So unless the amps are digital (and I don't see this in any of the literature or tests I've have/seen), you are mistaken.

(The Yamaha also has the capability to input a digital signal and process it internally though an i-link to reduce D-A-D-A conversions along the way.)

Mr. Widget
10-08-2008, 01:41 AM
The Yamaha has the capability of running in CD Direct mode where all digital processing and on-screen displays are turned off and the signal passes directly through an attenuator then on to the amps.All of the better model AV receivers have this feature... and yes they do typically sound a bit better in "Direct", or "Bypass", or whatever the specific brand calls their analog only option. The problem is that all of the mainstream AV receivers from Denon, Onkyo, Harman Kardon, Yamaha, etc. use mediocre quality IC chips for their line sections and even worse for their power amps.

If you don't believe me, buy a relatively inexpensive set of vintage components and do a comparison... be prepared to be impressed and then depressed... you simply can't get that level of quality in modern surround sound without shelling out really big bucks.


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toddalin
10-08-2008, 09:14 AM
All of the better model AV receivers have this feature... and yes they do typically sound a bit better in "Direct", or "Bypass", or whatever the specific brand calls their analog only option. The problem is that all of the mainstream AV receivers from Denon, Onkyo, Harman Kardon, Yamaha, etc. use mediocre quality IC chips for their line sections and even worse for their power amps.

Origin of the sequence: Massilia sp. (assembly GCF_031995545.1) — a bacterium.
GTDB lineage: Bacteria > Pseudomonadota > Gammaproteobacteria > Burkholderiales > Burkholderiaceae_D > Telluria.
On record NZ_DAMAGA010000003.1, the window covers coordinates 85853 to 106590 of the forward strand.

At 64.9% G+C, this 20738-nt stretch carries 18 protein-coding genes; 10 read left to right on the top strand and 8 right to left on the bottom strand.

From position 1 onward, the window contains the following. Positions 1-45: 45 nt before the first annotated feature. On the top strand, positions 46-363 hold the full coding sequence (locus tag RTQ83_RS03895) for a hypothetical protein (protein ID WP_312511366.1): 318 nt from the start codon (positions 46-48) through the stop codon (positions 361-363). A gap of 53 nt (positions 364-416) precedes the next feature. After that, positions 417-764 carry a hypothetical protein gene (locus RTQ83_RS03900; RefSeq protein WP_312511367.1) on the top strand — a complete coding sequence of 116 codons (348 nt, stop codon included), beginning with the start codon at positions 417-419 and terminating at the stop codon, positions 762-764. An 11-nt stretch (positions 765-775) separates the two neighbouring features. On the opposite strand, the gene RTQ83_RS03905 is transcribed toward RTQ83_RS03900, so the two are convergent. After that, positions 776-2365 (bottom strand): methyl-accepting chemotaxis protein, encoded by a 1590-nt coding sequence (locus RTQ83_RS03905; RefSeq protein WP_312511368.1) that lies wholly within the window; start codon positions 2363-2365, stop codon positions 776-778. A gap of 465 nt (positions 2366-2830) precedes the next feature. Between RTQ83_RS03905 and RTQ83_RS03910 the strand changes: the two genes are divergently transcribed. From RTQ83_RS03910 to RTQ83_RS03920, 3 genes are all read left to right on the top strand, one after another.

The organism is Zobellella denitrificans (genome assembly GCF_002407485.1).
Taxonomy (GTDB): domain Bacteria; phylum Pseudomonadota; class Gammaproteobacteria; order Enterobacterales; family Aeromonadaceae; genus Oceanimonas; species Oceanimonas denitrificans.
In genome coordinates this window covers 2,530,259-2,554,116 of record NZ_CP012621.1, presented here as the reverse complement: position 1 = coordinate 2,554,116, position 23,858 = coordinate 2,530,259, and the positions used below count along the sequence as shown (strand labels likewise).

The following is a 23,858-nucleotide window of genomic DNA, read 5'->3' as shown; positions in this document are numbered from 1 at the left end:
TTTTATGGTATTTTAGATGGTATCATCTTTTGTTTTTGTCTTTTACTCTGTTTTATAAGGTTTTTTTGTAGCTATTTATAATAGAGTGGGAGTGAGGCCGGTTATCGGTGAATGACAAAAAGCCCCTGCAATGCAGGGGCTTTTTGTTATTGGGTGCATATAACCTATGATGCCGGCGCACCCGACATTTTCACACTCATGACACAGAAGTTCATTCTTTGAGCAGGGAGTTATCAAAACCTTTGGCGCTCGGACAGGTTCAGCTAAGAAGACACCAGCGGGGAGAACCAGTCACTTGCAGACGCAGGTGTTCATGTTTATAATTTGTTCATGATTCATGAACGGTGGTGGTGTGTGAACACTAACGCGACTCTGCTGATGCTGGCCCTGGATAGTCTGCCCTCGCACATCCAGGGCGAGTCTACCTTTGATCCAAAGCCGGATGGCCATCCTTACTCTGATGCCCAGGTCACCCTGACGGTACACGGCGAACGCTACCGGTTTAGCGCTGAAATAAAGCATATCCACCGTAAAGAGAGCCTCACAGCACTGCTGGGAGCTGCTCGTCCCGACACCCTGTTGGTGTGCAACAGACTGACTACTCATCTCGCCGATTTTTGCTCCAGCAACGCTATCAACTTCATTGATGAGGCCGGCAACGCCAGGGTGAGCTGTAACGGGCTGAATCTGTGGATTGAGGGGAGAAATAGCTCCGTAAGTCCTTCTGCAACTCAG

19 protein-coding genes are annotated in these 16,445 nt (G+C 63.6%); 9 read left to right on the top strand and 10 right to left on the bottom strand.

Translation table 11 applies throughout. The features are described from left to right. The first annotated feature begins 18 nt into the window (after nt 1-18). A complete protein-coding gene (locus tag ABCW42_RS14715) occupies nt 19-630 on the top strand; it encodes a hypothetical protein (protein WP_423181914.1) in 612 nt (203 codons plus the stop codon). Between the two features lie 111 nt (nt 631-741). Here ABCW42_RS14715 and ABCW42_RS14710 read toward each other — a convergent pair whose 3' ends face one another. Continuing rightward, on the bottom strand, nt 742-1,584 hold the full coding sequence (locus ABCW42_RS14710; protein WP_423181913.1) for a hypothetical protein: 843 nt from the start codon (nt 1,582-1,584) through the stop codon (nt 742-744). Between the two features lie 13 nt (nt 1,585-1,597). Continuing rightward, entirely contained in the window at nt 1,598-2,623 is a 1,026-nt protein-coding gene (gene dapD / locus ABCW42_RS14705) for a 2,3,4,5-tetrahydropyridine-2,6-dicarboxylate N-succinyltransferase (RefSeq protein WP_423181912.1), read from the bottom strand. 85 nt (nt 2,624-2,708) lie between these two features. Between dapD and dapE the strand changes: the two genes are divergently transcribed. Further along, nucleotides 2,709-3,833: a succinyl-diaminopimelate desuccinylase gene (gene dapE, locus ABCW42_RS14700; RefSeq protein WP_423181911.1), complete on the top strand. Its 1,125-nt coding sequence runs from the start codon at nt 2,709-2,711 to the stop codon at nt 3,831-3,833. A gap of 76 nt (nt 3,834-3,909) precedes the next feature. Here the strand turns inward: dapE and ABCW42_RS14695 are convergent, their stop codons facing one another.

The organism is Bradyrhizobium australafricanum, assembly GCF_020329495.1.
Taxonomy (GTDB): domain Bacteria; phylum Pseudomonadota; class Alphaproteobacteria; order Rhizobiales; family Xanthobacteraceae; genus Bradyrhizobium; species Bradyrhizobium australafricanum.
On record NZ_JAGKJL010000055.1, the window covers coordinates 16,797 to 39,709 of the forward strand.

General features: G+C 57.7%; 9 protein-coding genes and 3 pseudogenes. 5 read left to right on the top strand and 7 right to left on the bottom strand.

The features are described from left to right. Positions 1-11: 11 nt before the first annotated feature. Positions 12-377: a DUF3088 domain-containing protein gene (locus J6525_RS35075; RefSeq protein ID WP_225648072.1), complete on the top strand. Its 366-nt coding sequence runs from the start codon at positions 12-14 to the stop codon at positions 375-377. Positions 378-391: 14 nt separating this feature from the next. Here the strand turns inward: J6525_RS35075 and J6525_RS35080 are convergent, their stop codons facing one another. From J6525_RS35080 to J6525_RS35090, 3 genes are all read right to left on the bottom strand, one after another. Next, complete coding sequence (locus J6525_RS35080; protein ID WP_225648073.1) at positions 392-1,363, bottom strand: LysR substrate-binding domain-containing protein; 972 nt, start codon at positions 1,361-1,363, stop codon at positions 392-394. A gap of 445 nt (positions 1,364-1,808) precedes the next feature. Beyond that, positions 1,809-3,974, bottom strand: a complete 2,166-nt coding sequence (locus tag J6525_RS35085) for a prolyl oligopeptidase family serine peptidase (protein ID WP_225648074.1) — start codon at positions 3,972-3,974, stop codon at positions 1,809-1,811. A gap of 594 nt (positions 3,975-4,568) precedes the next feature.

If you don't believe me, buy a relatively inexpensive set of vintage components and do a comparison... be prepared to be impressed and then depressed... you simply can't get that level of quality in modern surround sound without shelling out really big bucks.


Widget

Again, you are comparing the up-scale equipment with the consumer-grade stuff.

The chip sets used in the top of the line Yamahas bear little sembalance to those used in their lesser equipment.

To say that the top of the line Yamaha equipment equates to the consumer trash is like saying that a JBL 4350 specs out like an L19.

Mr. Widget
10-08-2008, 10:47 AM
The chip sets used in the top of the line Yamahas bear little semblance to those used in their lesser equipment.That may be, but I have heard the Denon and Onkyo competitors of your Yamaha, and I have heard previous generation top of the line Yamahas, and they simply don't sound as good as a good old fashioned amp/preamp that was competently designed with discrete components.

To be fair, I have not heard your particular Yamaha, but no one I've talked to including the Yamaha distributors have said, "Oh my god! They have finally made an AV receiver that sounds really good. It is time to toss out your two-channel rig."